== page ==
It is Shakespeare Week here at “Ross All Over the Map.”
Last night my wife and I went to The New American Shakespeare Tavern to see a great performance of Twelfth Night with new Atlanta friends. Today I am finishing up the Henriad (Richard II, Henry IV, part one, Henry IV, part two, and Henry V) in preparation for a reading group gathering, and I am beginning to prepare to teach Hamlet to High School juniors this year after not teaching the play for five years or so.
Apparently established and sustained by some of the most talented Shakespeare geeks in the world, The Shakespeare Tavern (founded in 1984) was a revelation to me. Since completing the entire canon (including those where the authorship is in question), they are now near completion of a cycle of performing all the comedies in the order they were written. Next they will stage the tragedies in the order of they were written. First up, Titus Andronicus—complete with liberal doses of blood and gore, I am certain. The Tavern webpage characterizes components of this tragedy of blood this way: “Human sacrifice. Murder. Rape. Mutilation. Cannibalism and suicide.” Get your tickets early!
It has been awhile since I have seen a professional group of actors perform Shakespeare, and last night’s performance reinforced an old understanding in me that a play can only come fully alive when one sees it on stage.
I have not always been the most generous of playgoers. I have been too quick to play critic, to stare through the hyper-analytical microscope. While last night’s production could easily stand up to such scrutiny, I find the act of surrendering to a play more and more attractive. It is far enjoyable to be open to the play put on the stage in front of us, so that we don’t mute its color and diminish its immediacy. When taking the surrendering approach, I find it possible to identify what is authentic about a performance, what is true about it, unclouded by the distraction of seeking first what may be slightly askew or broken.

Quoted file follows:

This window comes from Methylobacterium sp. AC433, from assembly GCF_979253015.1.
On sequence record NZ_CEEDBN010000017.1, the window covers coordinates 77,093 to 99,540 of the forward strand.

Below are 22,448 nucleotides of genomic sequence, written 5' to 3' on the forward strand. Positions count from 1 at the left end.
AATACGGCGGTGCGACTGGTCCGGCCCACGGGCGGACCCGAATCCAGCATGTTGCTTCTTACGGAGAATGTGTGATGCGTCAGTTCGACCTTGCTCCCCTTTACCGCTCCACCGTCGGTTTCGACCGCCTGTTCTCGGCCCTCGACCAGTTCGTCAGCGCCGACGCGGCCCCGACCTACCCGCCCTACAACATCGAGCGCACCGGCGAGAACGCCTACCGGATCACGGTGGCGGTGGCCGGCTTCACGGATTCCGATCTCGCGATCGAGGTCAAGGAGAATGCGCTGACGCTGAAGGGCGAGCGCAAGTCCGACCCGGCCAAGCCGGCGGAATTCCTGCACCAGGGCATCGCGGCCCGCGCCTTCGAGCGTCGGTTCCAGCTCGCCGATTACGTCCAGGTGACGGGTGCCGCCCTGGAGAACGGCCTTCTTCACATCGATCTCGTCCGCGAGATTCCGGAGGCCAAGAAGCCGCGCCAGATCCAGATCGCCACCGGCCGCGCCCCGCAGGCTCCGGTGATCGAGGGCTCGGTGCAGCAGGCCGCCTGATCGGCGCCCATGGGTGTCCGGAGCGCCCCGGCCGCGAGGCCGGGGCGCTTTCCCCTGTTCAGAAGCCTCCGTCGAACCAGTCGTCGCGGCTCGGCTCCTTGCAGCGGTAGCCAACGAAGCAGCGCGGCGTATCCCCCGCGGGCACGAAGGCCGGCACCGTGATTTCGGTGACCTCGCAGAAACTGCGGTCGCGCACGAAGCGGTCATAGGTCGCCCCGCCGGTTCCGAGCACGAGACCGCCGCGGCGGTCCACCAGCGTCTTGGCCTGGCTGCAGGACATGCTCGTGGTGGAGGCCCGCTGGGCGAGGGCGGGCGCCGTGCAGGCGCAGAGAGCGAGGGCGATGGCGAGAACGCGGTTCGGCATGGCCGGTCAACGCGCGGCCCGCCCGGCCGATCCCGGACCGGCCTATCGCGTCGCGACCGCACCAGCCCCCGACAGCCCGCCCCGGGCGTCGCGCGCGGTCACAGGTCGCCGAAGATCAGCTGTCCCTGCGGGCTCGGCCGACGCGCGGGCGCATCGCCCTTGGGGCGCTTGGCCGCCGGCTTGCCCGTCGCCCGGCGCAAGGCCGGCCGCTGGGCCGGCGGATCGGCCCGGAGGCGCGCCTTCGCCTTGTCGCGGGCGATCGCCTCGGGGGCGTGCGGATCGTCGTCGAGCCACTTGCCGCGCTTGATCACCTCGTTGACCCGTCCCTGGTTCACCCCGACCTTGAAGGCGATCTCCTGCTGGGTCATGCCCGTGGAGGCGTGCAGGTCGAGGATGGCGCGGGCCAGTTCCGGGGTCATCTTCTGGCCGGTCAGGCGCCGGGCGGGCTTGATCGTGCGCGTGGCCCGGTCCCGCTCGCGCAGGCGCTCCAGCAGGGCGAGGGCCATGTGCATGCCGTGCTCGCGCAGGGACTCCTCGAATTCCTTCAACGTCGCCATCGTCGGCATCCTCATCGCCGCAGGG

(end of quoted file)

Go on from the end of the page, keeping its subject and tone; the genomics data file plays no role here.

In reading Shakespeare for a class or reading group, I find the first thing that falls away is the ability to feel the humor which is woven into so many corners of Shakespeare’s canon. I use the word “feel” because though I am able to note something as humorous when I read it, I rarely laugh. Seeing a good production of one of the plays gives us license to laugh without having to name first whether it was situational, dramatic or verbal irony (or some other device likely to show up on the Literature GRE).
As I head into this school year, I will keep in mind that hearing and seeing the lines performed is not simply an add-on to academic study, it is essential.
So it is all Shakespeare all the time around here right now, and I am enjoying it tremendously. …now back to Agincourt!